The courts and Congress, have ways of enforcing subpoenas. They're not always effective. They often take time. But they have their ways. If you ignore or defy a subpoena, the court that demanded your presence can find you in contempt. A fine or jail time is possible.
In the case of defying a Congressional subpoena, the committee that issued to subpoena votes to issue a contempt citation, and then the full chamber votes on it. If it passes, Congress has three ways to prosecute contempt charges, according to the Congressional Research Service (CRS):
- "[A] single house of Congress [may] certify a contempt citation to the executive branch for the criminal prosecution of an individual who has willfully refused to comply with a committee subpoena. Once the contempt citation is received, any prosecution lies within the control of the executive branch." That means that the Justice Department (a part of the executive branch) can decide whether to bring a criminal prosecution. Often, citing executive privilege or other protections, Justice simply declines to prosecute.
- "Congress may try to enforce a subpoena by seeking a civil judgment declaring that the recipient is legally obligated to comply. This process of civil enforcement relies on the help of the courts to enforce congressional demands." Congress, in this case, would file a civil suit against the subpoena-stiffer. "The civil lawsuit route has its own problems. It moves really slowly," Madonna said. "The civil lawsuit is used sort of as a leverage. They're negotiating with the executive branch and usually get whatever it is they're looking for through that."
- The third type of enforcement is "inherent contempt power," a rarely used and mostly outdated method. A chamber of Congress can actually have the subpoenaed would-be witness jailed for refusing to cooperate. "The inherent contempt power is a constitutionally based authority given to each house to unilaterally arrest and detain an individual found to be 'obstruct the performance of the duties of the legislature.'" It was last used in 1935.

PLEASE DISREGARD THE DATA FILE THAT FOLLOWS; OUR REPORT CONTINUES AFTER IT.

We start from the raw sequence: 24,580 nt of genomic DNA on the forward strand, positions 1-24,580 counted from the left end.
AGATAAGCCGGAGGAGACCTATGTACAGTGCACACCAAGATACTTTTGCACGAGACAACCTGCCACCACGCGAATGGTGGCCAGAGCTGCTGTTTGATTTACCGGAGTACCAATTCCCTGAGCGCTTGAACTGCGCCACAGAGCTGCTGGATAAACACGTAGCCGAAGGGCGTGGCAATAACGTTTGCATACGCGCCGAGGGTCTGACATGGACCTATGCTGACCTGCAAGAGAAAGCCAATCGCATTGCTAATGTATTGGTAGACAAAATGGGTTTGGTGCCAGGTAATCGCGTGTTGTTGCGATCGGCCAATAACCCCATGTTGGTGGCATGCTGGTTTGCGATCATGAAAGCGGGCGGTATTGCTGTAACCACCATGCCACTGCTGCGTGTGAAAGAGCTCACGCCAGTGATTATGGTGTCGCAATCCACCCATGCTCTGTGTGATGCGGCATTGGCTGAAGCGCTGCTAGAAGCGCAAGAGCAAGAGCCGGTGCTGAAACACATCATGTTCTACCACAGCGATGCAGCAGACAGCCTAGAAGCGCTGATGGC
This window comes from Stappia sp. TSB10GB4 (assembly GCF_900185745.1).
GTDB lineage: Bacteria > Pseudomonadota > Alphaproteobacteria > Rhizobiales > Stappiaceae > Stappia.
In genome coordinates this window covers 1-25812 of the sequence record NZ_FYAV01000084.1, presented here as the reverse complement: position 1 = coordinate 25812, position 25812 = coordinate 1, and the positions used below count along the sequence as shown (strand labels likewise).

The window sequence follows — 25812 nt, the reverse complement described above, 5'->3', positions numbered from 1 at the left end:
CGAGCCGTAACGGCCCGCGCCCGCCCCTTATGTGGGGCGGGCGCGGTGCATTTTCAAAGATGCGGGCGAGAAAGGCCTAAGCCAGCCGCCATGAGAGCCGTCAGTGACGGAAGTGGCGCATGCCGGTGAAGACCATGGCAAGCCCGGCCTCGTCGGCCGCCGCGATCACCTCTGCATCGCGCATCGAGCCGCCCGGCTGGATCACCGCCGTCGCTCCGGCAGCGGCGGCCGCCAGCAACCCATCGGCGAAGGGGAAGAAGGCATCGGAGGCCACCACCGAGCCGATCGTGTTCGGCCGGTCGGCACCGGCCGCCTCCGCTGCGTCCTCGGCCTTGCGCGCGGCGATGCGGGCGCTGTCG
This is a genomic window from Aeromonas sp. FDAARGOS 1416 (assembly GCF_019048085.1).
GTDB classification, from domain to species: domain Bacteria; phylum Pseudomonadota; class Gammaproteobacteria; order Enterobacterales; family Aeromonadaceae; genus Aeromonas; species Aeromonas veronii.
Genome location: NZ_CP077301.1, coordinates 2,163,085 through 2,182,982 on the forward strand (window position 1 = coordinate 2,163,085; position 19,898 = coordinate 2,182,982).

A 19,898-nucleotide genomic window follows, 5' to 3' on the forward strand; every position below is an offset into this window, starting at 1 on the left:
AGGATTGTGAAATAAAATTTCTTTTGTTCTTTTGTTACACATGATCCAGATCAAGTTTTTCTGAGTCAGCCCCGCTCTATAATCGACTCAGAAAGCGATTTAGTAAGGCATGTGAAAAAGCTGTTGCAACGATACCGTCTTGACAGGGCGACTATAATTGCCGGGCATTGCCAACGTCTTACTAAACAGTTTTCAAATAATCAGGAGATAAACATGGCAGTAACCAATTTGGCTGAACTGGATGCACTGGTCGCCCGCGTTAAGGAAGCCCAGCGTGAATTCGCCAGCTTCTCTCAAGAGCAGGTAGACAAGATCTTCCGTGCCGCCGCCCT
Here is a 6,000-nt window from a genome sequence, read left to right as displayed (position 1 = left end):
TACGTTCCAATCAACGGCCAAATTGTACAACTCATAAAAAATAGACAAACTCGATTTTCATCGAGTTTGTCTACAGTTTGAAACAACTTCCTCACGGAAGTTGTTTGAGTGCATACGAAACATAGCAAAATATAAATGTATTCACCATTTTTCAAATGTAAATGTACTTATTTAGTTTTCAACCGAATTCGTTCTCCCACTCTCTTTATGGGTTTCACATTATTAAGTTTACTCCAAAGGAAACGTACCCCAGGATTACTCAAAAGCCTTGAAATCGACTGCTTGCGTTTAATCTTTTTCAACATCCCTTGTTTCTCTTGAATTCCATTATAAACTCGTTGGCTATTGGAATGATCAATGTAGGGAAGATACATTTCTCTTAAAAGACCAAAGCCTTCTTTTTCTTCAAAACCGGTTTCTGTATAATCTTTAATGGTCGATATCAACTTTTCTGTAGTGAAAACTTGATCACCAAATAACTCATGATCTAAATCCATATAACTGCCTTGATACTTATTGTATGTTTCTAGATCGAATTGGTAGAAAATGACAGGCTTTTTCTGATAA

If Trump defies Congress' subpoena, the committee likely wouldn't have time to pursue a civil judgment. "We well recognize the fact that because of the Committee only being able to exist to the end of this congressional year, because that was the mandate, we're at a bit of a time limit here," Rep. Adam Kinzinger told George Stephanopoulos on "This Week with George Stephanopoulos Oct. 16, 2022.
The more likely option would be to refer the case to the Department of Justice for criminal contempt of Congress charges as it did with Bannon, Meadows, Navarro and Dan Scavino.
But even then, Trump likely won't face tough consequences. If you defy a Congressional subpoena and are found guilty of contempt, it's a misdemeanor, "punishable by a fine of not more than $1,000 nor less than $100 and imprisonment in a common jail for not less than one month nor more than twelve months."
The penalties for ignoring non-Congressional subpoenas vary with jurisdiction, and are at the discretion of the presiding judge.
Whether it's bucking Congress or your local magistrate, ignoring a subpoena clearly is a gamble. If the paperwork and hours in court don't get you, the fine and/or jail time might. And in the end, it's hard to predict what will happen. If there is an end.
"One of the lines I always like to tell my students is, 'Rules matter until they don't,'" Madonna said. "At the end of the day, rules matter until somebody decides we're going to stop enforcing them or we're going to enforce them a different way. That's scarily or sadly always the case."